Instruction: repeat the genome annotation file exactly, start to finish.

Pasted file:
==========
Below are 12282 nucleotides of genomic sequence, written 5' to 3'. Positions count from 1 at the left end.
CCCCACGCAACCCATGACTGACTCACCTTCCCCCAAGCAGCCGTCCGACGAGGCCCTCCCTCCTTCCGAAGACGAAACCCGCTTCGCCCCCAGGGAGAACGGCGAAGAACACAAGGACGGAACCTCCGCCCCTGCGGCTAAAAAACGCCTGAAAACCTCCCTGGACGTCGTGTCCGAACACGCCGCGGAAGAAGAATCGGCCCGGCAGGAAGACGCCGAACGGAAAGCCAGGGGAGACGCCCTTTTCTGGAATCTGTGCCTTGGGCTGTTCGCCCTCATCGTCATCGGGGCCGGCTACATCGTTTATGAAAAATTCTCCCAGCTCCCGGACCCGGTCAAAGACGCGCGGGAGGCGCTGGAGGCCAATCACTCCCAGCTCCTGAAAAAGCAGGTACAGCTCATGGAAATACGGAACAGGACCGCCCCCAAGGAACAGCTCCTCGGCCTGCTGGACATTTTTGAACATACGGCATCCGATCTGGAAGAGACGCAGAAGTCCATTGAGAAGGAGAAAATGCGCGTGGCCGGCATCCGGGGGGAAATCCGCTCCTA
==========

Below are 12282 nucleotides of genomic sequence, written 5' to 3'. Positions count from 1 at the left end.
CCCCACGCAACCCATGACTGACTCACCTTCCCCCAAGCAGCCGTCCGACGAGGCCCTCCCTCCTTCCGAAGACGAAACCCGCTTCGCCCCCAGGGAGAACGGCGAAGAACACAAGGACGGAACCTCCGCCCCTGCGGCTAAAAAACGCCTGAAAACCTCCCTGGACGTCGTGTCCGAACACGCCGCGGAAGAAGAATCGGCCCGGCAGGAAGACGCCGAACGGAAAGCCAGGGGAGACGCCCTTTTCTGGAATCTGTGCCTTGGGCTGTTCGCCCTCATCGTCATCGGGGCCGGCTACATCGTTTATGAAAAATTCTCCCAGCTCCCGGACCCGGTCAAAGACGCGCGGGAGGCGCTGGAGGCCAATCACTCCCAGCTCCTGAAAAAGCAGGTACAGCTCATGGAAATACGGAACAGGACCGCCCCCAAGGAACAGCTCCTCGGCCTGCTGGACATTTTTGAACATACGGCATCCGATCTGGAAGAGACGCAGAAGTCCATTGAGAAGGAGAAAATGCGCGTGGCCGGCATCCGGGGGGAAATCCGCTCCTA